Internet commentator Bruce Simpson has been threatened with both a denial of service attack and legal action for his expose of a DVD "back-up" website.
Simpson, who writes daily on his Aardvark website, pointed to a website - DVDStation - that offered to copy customers' DVDs, PC and PlayStation games and other disks for a fee.
DVDStation claims to breach no laws, referring users to "Section 117 of the US Copyright Law and section 80 of nz [sic] law, and you are entitled to this service by law". The site's legal terms and conditions also points out that: "if you do not own the product and agree to our conditions it is FRAUD".
Ken Moon, partner with Auckland law firm AJ Park says section 80 of New Zealand's Copyright Act does allow for limited backups to be made, but not to the extent that DVDStation is suggesting.
"Section 80 gives an exemption to make a back up copy of a 'computer program' and that's all."
Moon says it specifically doesn't extend to anything other than a program, and doesn't even use the term software.
"When we're talking about DVDs ... you have no right to back that up unless you yourself have created it."
Moon says the section also doesn't apply if the licence for the disk explicitly excludes copying and he believes most DVDs would exclude such activity.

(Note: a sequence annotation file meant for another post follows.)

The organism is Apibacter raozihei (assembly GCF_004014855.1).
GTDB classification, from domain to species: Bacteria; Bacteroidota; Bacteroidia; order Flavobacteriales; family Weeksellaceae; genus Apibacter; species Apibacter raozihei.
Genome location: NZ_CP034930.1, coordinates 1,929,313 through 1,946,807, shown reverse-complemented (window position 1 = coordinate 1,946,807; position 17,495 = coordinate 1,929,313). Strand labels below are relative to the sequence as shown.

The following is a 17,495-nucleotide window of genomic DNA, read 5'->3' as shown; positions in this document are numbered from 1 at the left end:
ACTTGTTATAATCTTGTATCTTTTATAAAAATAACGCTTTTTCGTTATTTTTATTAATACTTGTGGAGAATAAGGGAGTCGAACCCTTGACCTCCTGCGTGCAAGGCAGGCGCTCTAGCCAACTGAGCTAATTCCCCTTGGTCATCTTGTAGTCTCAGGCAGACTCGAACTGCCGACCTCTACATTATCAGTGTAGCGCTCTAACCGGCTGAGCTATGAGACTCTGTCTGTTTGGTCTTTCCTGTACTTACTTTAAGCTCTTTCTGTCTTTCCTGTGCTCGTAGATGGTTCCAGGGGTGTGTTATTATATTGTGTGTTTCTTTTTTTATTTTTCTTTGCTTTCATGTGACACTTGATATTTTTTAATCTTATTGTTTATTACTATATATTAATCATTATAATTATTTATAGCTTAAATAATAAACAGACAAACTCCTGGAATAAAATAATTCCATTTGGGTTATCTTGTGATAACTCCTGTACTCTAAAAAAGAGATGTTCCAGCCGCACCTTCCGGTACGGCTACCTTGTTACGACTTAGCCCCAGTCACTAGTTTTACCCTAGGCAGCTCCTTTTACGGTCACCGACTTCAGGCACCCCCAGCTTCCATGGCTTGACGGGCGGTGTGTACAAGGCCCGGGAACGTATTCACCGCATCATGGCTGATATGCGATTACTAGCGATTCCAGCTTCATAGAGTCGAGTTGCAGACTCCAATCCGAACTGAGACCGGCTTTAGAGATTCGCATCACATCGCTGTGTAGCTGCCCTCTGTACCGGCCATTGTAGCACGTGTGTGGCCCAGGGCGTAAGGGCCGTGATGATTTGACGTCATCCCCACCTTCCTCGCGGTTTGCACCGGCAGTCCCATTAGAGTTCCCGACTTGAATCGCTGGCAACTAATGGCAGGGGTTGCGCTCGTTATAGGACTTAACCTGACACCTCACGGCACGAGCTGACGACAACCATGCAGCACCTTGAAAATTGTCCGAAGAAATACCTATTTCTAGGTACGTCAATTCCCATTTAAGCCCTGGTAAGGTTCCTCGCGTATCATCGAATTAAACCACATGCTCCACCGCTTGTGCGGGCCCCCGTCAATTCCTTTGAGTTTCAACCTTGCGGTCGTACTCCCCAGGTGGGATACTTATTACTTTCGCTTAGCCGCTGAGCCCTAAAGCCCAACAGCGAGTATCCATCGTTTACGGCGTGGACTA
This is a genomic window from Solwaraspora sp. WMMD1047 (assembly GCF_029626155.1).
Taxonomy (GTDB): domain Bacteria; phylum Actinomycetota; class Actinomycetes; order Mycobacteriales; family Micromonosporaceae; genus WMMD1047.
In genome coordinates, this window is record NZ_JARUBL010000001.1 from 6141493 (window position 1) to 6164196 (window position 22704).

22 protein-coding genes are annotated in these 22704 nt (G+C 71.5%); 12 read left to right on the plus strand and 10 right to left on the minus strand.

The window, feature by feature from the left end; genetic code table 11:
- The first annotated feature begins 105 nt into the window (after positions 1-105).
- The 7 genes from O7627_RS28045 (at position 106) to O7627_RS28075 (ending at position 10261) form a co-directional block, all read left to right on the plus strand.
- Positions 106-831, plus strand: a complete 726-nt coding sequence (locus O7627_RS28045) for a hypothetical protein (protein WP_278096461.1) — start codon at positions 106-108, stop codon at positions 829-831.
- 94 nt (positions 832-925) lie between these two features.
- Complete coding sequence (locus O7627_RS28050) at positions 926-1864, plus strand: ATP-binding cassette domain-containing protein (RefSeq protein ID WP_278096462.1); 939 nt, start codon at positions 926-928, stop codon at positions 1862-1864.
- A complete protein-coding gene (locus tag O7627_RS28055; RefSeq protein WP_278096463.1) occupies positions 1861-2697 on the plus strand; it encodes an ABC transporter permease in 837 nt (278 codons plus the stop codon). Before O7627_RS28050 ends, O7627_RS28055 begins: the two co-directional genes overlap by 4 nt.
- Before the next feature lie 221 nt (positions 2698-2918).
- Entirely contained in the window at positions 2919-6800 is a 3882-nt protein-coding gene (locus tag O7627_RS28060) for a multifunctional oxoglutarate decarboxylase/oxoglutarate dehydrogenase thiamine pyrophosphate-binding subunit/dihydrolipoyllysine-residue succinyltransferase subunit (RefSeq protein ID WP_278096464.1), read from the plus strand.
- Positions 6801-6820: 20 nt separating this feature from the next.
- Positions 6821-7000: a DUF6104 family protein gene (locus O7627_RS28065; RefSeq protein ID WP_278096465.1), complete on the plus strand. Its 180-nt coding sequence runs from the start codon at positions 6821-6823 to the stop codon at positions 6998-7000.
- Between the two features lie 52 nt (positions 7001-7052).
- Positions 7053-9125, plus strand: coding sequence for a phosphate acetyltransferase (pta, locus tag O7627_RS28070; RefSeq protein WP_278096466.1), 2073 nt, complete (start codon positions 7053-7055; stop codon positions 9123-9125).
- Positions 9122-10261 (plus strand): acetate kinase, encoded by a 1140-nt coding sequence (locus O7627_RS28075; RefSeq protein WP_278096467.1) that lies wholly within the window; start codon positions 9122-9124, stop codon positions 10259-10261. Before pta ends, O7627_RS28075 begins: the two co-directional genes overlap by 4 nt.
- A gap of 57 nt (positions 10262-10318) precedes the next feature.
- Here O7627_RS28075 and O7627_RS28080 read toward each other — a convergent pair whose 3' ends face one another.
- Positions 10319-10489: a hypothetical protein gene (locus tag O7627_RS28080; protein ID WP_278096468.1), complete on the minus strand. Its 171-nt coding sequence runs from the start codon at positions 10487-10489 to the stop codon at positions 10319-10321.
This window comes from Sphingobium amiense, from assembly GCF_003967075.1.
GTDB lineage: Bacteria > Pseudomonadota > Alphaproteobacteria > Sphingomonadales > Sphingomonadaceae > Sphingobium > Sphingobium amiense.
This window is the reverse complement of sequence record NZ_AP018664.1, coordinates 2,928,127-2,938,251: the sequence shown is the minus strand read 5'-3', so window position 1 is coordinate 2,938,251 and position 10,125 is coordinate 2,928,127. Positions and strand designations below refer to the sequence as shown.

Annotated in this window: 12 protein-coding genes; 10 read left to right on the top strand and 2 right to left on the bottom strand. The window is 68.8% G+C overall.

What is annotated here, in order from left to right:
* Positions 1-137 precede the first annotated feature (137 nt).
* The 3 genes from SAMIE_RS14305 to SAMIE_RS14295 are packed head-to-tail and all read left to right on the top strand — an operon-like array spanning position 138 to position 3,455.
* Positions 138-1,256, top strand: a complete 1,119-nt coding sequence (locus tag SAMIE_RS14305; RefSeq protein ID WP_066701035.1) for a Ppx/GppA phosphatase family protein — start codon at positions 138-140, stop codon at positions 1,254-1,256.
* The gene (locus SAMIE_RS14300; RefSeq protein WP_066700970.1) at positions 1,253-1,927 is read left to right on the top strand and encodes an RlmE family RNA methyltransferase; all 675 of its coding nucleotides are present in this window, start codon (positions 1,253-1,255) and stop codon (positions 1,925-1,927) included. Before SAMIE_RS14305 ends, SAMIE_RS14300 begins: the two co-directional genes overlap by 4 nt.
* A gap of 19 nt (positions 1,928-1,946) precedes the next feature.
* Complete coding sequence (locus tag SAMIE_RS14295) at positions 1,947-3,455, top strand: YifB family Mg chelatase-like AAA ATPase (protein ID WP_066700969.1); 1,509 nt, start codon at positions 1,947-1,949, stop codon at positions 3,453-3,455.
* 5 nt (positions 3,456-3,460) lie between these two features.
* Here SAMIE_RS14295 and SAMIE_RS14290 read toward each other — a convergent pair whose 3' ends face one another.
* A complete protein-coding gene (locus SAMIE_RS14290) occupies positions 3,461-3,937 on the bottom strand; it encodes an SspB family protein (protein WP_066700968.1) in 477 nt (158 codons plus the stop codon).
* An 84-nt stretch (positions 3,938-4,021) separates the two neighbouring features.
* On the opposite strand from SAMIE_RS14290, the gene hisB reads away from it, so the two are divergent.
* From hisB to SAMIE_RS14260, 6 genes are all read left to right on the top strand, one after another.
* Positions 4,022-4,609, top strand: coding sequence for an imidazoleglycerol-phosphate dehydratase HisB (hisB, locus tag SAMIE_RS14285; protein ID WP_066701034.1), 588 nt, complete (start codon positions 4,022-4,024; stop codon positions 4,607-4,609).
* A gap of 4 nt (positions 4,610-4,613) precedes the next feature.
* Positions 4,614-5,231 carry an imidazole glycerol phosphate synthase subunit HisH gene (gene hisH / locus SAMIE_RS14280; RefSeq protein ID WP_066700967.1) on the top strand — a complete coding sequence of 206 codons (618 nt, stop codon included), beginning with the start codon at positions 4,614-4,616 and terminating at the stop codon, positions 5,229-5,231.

When Simpson pointed out the illegality of DVDStation's activities in a column, he received an email threatening to attack the Aardvark site unless the offending column was removed.
"[E]ven though i am in the philipines i can still take action against your site if it's with the law or with mass packets from fast shells so remove it at once" says the email. Domainz details for the site's owner includes a Christchurch address and a Vodafone cellphone number.
Since then the front page of DVDStation has been changed to include Simpson's email address, albeit a Yahoo freemail account.
"We have been down for a week due to a narq [sic] by the name of Bruce Simpson who is also the Editor of a New Zealand online news site he likes to contact people and tip them off if you want to send this narq and [sic] email Click on his name on the above link. He has a big nose and needs to keep it out of other peoples [sic] business. You do what you want with his email but don't give the guy a heart attack even though he is an evil bastard."
Simpson's site remains online, despite the threats however.
"I sent a copy of his threat against a US-based hosting company to the FBI and I gather that the MPAA are now aware of his new 'warez' site," says Simpson.
ISP NetAccess Internet is listed as the domain host for the site, however a spokesman there says the site has been removed from NetAccess servers.
"He's changed the DNS entry [at Domainz], but left our contact details up."
The site now appears to be hosted by a Canadian ISP, Netfirms. No one from Netfirms was available for comment.
Calls by IDGNet to the cellphone number listed for the name holder representative for DVDStation were not returned.